WASHINGTON — President Donald Trump said Thursday the United States is being “very tough” as it looks into a Saudi writer missing and feared murdered in Istanbul, adding “we have investigators over there and we’re working with Turkey” and with Saudi Arabia.
Turkish officials say they fear Saudi Arabia killed and dismembered Khashoggi but offered no evidence. Saudi royal guards, intelligence officers, soldiers and an autopsy expert were part of a 15-member team from the kingdom that targeted Khashoggi, Turkish media reported Thursday.
“We want to find out what happened,” Trump said. “He went in, and it doesn’t look like he came out. It certainly doesn’t look like he’s around.”
The president did not provide details on a U.S. investigation. Asked about a Washington Post report that U.S. intelligence intercepts outlined a Saudi plan to detain Khashoggi, Trump said, “It would be a very sad thing and we will probably know in the very short future.”
Ordering an Operation to Lure Khashoggi From His Home
The Post, citing anonymous U.S. officials familiar with the intelligence, said Prince Mohammed ordered an operation to lure Khashoggi from his home in Virginia to Saudi Arabia and then detain him.
Saudi Arabia has called the allegation it abducted or harmed Khashoggi “baseless.” It has offered no evidence to support its claim the writer simply walked out of its consulate and vanished despite his fiancée waiting outside for him.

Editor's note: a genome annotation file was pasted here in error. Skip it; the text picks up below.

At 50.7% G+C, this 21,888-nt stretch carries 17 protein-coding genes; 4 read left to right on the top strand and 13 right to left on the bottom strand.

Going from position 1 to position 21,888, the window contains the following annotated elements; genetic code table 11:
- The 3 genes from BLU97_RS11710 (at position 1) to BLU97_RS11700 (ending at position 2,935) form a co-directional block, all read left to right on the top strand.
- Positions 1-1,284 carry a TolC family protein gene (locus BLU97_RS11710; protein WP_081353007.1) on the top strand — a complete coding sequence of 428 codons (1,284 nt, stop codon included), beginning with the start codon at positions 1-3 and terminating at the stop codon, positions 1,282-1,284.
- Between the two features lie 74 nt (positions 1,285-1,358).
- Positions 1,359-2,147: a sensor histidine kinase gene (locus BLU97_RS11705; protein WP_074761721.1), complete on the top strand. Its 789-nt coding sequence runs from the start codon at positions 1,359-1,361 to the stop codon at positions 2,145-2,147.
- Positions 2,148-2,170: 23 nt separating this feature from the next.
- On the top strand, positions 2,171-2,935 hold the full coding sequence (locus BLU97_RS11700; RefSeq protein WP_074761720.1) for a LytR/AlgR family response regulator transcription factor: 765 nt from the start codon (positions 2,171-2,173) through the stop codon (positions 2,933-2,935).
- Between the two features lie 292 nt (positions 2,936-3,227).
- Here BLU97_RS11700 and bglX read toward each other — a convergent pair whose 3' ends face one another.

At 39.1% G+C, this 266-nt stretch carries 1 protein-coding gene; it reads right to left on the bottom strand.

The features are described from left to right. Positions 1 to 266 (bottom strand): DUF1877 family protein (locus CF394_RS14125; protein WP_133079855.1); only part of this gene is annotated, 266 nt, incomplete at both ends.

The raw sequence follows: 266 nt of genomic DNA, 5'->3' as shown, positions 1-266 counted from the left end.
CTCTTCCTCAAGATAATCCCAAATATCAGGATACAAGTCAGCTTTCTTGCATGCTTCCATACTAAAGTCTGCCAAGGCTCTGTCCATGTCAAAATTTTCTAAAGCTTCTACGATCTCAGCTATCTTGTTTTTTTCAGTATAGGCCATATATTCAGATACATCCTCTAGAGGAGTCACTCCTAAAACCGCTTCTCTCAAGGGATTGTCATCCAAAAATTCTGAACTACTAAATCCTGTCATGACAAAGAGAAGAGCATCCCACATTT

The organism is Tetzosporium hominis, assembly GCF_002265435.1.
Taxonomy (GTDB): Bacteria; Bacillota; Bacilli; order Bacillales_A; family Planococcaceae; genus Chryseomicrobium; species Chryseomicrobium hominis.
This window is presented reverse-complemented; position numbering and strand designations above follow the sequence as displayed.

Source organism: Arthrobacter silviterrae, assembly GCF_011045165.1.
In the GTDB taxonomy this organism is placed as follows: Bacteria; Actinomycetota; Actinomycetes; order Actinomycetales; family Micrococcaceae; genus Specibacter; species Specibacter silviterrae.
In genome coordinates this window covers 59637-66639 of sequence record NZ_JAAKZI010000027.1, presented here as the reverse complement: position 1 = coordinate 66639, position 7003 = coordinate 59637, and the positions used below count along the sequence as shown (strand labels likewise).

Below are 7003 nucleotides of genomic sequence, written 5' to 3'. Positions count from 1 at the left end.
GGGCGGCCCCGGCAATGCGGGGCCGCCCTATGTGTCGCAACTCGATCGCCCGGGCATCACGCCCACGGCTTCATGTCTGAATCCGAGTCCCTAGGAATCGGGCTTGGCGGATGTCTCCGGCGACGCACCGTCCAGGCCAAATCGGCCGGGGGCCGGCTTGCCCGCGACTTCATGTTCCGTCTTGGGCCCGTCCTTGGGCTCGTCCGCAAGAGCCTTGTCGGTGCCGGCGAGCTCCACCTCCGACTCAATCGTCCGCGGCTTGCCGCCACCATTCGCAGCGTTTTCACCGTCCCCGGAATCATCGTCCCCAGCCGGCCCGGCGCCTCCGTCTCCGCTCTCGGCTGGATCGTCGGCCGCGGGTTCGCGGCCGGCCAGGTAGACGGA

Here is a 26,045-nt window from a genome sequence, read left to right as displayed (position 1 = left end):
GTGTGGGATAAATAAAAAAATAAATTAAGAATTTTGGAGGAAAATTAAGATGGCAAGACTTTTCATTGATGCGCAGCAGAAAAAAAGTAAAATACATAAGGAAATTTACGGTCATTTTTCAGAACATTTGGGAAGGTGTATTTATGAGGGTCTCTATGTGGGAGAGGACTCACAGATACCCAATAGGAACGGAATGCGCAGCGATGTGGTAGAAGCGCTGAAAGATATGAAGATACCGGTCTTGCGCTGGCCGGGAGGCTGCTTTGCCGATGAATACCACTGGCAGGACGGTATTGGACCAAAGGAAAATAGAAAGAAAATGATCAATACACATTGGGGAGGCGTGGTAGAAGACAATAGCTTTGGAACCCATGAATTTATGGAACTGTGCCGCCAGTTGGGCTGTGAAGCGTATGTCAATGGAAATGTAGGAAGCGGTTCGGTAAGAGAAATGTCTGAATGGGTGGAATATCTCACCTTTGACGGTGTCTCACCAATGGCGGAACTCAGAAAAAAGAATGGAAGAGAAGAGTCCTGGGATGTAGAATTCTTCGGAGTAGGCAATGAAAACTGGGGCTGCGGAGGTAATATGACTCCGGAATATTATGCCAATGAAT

Decades of close U.S.-Saudi relations, which have only intensified under Trump, appeared in jeopardy by the suggestion of a carefully plotted murder of a government critic. Trump on Thursday described the relationship as “excellent.”
Pressure, meanwhile, mounted in Congress for the Trump administration to address the writer’s disappearance.
More than 20 Republican and Democratic senators instructed Trump to order an investigation under legislation that authorizes imposition of sanctions for perpetrators of extrajudicial killings, torture or other gross human rights violations.
Blocking U.S. Arms Sales to Saudi Arabia
Sen. Rand Paul, R-Ky., a longtime critic of the Saudi government, has said he’ll try to force a vote in the Senate blocking U.S. arms sales to Saudi Arabia. Sen. Chris Murphy, D-Conn., said it would be time for the U.S. to rethink its relationship with Saudi Arabia if it turned out Khashoggi was lured to his death by the Saudis.
“We have jobs, we have a lot of things happening in this country,” Trump said. “We have a country that’s doing probably better economically than it’s ever done before.”
He continued: “Part of that is what we’re doing with our defense systems and everybody’s wanting them. And frankly I think that that would be a very, very tough pill to swallow for our country. I mean, you’re affecting us and, you know, they’re always quick to jump that way.”
Trump’s son-in-law, Jared Kushner, has been the Trump administration’s point person on Saudi Arabia. Trump visited Saudi Arabia on his first international trip as president and announced $110 billion in proposed arms sales.
The administration also relies on Saudi support for its Middle East agenda to counter Iranian influence, fight extremism and support an expected peace plan between Israel and the Palestinians.